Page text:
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#41 TheChubu   Crossbones+   -  Reputation: 3699

Posted 23 August 2013 - 07:00 PM

... its really nice to be able to have VS open in the main monitor, a bunch of chrome tabs in the screen to the left (research)

Of course, research.


"I AM ZE EMPRAH OPENGL 3.3 THE CORE, I DEMAND FROM THEE ZE SHADERZ AND MATRIXEZ"

 

My journals: dustArtemis ECS framework and Making a Terrain Generator


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#42 FlyingSatin   Members   -  Reputation: 283

Posted 30 August 2013 - 08:05 PM

As long as you are satisfied with your PC's hardware capablities (try Tom's Hardware), a field in which I am no expert, your PC is fine.

 

But for me, the most important piece of any modern conventional computer with good hardware is the software. I would use OpenBSD or Arch Linux, but no one uses BSD for gaming, and I am selling games, so I just use Linux Mint (I will never use Ubuntu) for development. If you really want "baptism by fire" and want to learn how a good system works from the ground up (and have an environment that will ultimately make you a better programmer), choose Gentoo. It is good for learning, but no one games on Gentoo. Choose Windows if you are a square conformist. Choose Mac if you want to go against every single logical choice ever.



#43 swiftcoder   Senior Moderators   -  Reputation: 9587

Posted 31 August 2013 - 12:28 AM


so I just use Linux Mint (I will never use Ubuntu)

You do realise that Linux Mint is just Ubuntu with minor modifications to the graphical shell, right?


Tristam MacDonald - Software Engineer @Amazon - [swiftcoding]


#44 FlyingSatin   Members   -  Reputation: 283

Posted 31 August 2013 - 07:49 AM


You do realise that Linux Mint is just Ubuntu with minor modifications to the graphical shell, right?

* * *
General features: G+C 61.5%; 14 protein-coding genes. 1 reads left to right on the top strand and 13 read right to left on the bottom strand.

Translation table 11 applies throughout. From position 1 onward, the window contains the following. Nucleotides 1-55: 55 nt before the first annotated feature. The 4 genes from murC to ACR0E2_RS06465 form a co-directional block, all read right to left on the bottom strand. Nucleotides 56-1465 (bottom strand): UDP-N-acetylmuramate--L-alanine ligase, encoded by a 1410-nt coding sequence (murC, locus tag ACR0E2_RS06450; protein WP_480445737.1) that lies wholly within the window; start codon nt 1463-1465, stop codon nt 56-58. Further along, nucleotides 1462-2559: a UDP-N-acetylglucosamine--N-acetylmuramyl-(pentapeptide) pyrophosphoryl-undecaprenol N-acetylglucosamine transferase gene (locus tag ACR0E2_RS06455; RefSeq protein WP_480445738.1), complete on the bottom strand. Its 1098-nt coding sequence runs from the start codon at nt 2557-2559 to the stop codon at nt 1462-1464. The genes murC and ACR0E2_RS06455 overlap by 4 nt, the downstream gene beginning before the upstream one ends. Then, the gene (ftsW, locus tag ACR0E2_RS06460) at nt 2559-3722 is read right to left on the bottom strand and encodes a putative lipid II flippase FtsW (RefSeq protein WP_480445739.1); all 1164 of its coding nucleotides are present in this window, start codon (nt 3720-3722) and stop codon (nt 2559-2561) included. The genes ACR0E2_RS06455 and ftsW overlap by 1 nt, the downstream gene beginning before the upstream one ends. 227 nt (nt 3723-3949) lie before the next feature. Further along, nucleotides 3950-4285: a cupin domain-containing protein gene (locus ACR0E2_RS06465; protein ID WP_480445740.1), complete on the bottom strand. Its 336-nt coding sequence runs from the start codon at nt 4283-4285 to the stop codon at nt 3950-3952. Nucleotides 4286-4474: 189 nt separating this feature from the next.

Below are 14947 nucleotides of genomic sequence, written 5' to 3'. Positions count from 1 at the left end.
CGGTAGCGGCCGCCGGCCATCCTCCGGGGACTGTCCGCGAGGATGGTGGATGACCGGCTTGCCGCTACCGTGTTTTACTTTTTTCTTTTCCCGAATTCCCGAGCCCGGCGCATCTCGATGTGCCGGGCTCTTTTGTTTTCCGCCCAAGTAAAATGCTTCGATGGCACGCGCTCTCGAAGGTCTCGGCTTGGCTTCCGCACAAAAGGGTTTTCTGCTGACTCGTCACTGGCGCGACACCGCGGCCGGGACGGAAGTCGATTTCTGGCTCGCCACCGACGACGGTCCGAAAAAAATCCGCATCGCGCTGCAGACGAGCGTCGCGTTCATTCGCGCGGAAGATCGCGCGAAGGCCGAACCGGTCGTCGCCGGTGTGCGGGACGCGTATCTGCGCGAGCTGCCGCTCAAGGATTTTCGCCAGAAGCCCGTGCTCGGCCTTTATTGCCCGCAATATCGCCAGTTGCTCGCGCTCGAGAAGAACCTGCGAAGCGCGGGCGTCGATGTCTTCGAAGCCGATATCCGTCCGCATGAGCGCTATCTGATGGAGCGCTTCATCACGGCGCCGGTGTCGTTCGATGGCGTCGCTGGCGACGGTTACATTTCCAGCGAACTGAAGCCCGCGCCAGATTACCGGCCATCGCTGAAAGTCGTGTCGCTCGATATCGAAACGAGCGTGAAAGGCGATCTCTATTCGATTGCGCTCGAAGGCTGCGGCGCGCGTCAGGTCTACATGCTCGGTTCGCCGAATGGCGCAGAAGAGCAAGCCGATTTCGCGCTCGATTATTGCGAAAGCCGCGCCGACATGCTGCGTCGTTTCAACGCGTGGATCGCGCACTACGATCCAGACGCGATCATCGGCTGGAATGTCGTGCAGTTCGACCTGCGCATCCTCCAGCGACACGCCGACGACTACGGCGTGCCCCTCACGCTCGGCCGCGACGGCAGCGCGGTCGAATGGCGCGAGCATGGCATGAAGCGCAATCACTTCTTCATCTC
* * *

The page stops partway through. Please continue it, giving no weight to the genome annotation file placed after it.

Yes. I won't use Ubuntu because of the Unity shell. It is shit.



#45 swiftcoder   Senior Moderators   -  Reputation: 9587

Posted 31 August 2013 - 08:24 AM


Yes. I won't use Ubuntu because of the Unity shell. It is shit.

Meh. It's a graphical shell. No more, no less.

 

Never quite got the obsession with particular desktop environments. As long as there is a file browser and a way to launch apps, what else matters?


Tristam MacDonald - Software Engineer @Amazon - [swiftcoding]


#46 BGB   Crossbones+   -  Reputation: 1545

Posted 31 August 2013 - 12:57 PM

 


Yes. I won't use Ubuntu because of the Unity shell. It is shit.

Meh. It's a graphical shell. No more, no less.

 

Never quite got the obsession with particular desktop environments. As long as there is a file browser and a way to launch apps, what else matters?

 

 

though not all that fussy, I personally prefer things using the traditional desktop UI design.

 

 

well, and the window-manager not stealing various keyboard keys for itself (the application may need them for things like shortcuts, and it isn't good if the window-manager renders an application mostly unusable, say, by having lots of random stuff pop up when trying to use an app...).

 

like, informally, the Windows keys belong to the OS/WM, as do CTRL+ALT+whatever and a few other special shortcuts.

most other keys, and most combinations of CTRL+whatever and ALT+whatever presumably belong to the app (well excepting the F-keys and similar).



#47 SimonForsman   Crossbones+   -  Reputation: 5770

Posted 31 August 2013 - 04:30 PM

 


Yes. I won't use Ubuntu because of the Unity shell. It is shit.

Meh. It's a graphical shell. No more, no less.

 

Never quite got the obsession with particular desktop environments. As long as there is a file browser and a way to launch apps, what else matters?